Ricky Henderson, who is currently working in the Athletics’ organization as a roving instructor, talked about his former teammate and current Cardinals hitting coach Mark McGwire during a news conference with Single-A Stockton on Friday.
“It made him a better man,” Henderson said. “He realized that the truth
had to come out as it is. It was haunting him and hurting him and he was
feeling guilty about it, so he wanted to get it off his chest and move
“That era, everybody got into a situation that they found something that
gave them an edge,” Henderson said. “At that time, it wasn’t really
illegal, and we couldn’t find out what it was doing to the ballplayer —
helping them or hurting them. Now that it’s come out that was something
bad for the game, (McGwire) came out and spoke the truth.”
There’s very little in the way of revelations here. It’s pretty sad that he is being asked about meaningless garbage like this instead of the work that he is doing with young and hopefully clean ballplayers, but this a burden nearly every player of that era will have to live with in interviews from now until infinity.
Rick Morissey of the Chicago Sun-Times published an article on Sunday giving a bit of insight into Cubs president of baseball operations Theo Epstein. When Epsten was younger, he dabbled in sportswriting, but quickly realized the trade wasn’t for him.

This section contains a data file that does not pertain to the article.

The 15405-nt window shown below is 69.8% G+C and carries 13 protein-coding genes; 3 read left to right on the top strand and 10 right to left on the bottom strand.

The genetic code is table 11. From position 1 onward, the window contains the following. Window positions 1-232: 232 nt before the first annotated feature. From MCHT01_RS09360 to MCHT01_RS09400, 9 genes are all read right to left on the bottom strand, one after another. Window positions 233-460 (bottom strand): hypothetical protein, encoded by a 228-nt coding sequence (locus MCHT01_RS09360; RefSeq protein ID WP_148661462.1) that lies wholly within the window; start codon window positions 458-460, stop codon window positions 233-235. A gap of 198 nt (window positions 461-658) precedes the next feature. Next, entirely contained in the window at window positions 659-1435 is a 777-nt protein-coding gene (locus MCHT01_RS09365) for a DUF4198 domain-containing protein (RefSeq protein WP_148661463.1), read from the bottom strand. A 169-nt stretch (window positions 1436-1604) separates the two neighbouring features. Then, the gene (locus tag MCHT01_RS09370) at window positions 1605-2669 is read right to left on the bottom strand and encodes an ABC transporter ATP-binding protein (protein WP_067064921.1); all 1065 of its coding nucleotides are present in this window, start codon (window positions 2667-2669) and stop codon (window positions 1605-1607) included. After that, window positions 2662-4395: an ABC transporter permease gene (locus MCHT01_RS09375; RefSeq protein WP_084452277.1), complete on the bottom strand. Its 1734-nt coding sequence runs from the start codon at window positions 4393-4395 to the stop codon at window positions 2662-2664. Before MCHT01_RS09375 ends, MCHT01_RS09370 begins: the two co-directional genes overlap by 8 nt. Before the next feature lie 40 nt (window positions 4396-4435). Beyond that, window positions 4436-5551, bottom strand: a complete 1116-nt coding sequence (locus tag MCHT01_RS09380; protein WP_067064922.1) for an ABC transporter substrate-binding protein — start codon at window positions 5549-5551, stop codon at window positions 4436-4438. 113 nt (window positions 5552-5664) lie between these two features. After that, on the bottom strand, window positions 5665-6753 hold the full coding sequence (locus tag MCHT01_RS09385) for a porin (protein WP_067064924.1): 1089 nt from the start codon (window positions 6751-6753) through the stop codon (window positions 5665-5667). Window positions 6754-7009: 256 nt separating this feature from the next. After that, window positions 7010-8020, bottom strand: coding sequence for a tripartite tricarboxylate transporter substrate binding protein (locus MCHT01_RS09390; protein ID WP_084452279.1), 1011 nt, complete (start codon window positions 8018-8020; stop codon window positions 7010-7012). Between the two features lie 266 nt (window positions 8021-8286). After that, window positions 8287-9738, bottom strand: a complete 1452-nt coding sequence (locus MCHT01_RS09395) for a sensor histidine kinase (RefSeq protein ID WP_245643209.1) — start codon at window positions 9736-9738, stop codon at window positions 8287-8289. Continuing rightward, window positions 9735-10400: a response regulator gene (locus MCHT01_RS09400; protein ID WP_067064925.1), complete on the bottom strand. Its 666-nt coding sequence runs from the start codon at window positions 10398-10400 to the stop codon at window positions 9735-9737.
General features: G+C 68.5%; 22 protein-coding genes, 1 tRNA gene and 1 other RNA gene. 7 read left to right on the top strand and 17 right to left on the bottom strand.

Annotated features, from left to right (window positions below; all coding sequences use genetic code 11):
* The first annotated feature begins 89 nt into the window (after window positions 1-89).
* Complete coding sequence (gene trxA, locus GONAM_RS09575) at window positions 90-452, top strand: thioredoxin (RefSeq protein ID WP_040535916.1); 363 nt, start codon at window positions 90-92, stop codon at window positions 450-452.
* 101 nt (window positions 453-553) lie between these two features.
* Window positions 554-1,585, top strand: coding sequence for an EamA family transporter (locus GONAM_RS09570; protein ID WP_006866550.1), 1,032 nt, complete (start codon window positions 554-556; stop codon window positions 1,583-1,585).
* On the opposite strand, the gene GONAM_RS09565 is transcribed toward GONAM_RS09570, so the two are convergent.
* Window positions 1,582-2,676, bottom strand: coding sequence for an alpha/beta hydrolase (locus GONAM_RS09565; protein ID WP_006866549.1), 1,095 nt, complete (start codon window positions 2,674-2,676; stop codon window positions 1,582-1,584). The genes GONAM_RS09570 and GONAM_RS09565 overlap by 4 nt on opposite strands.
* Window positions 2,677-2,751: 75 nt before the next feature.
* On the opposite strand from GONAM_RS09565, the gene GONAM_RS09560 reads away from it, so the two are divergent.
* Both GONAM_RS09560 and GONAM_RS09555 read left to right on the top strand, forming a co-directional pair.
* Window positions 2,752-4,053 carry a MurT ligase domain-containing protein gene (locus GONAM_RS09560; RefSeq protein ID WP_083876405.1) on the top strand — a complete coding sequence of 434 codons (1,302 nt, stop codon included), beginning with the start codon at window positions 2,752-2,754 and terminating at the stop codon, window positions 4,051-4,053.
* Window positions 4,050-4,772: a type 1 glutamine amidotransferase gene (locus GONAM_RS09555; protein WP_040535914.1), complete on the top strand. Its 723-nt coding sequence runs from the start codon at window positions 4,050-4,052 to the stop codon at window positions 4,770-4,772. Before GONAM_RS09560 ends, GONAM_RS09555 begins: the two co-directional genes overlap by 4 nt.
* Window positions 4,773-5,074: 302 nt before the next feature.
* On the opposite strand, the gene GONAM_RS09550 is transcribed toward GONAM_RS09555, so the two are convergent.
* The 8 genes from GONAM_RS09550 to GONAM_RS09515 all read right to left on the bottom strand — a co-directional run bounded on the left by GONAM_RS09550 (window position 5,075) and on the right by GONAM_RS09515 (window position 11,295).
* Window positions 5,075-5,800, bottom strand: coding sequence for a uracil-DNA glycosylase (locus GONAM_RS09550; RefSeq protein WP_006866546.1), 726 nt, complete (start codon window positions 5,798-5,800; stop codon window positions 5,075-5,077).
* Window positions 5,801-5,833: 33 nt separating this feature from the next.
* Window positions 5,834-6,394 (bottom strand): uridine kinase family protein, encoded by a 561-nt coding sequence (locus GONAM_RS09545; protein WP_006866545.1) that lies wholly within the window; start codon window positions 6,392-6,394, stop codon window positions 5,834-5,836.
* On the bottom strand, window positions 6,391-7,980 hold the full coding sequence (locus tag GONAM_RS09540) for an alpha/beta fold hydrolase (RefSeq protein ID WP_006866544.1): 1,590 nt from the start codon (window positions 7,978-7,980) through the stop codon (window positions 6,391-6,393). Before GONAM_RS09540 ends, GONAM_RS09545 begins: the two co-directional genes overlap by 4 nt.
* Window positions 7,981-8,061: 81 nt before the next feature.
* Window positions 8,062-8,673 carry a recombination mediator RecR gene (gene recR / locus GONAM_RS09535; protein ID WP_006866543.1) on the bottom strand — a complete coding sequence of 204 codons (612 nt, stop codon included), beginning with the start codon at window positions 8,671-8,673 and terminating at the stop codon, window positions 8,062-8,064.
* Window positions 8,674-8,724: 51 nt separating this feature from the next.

As Morissey details, when Epstein was 19 years old writing for Yale’s student newspaper, he wrote an article suggesting the school’s football coach should be fired during what would become a 3-7 season. Epstein was told during the meeting that one writer would defend the coach and one would call for his job. “It was a lesson in the way that the world of journalism sometimes works. It was an eye-opener for me. I regret it, and I’ve happily moved on.”
Epstein continued, “I realized I didn’t want to be a sportswriter when I was interning with the Orioles back in ’92, ’93, ’94. I did do a lot of media-relations stuff, and I saw that the life of a sportswriter is pretty lonely. You kind of work by yourself, sit there by yourself in the press box, go back to the hotel bar. Not to generalize.” He added, “But I really respect writing and respect sportswriters.”
He’s not wrong, and he seems to have found his calling as a front office executive. His Cubs are back in the World Series for the first time since 1945.
Indians second baseman Jason Kipnis tweeted on Sunday, “Got a little too close to [Francisco Lindor] during the celebration!! Freak accident but should be good to go by Tuesday! #cantkeepmeoutofthisgame!”
Per MLB.com’s Jordan Bastian, manager Terry Francona said Kipnis is dealing with a low ankle sprain, but he’s expected to be ready to go when the World Series begins on Tuesday. Kipnis went through fielding drills on Sunday.
Kipnis is hitting .167/.219/.367 with a pair of homers and four RBI in eight games this postseason.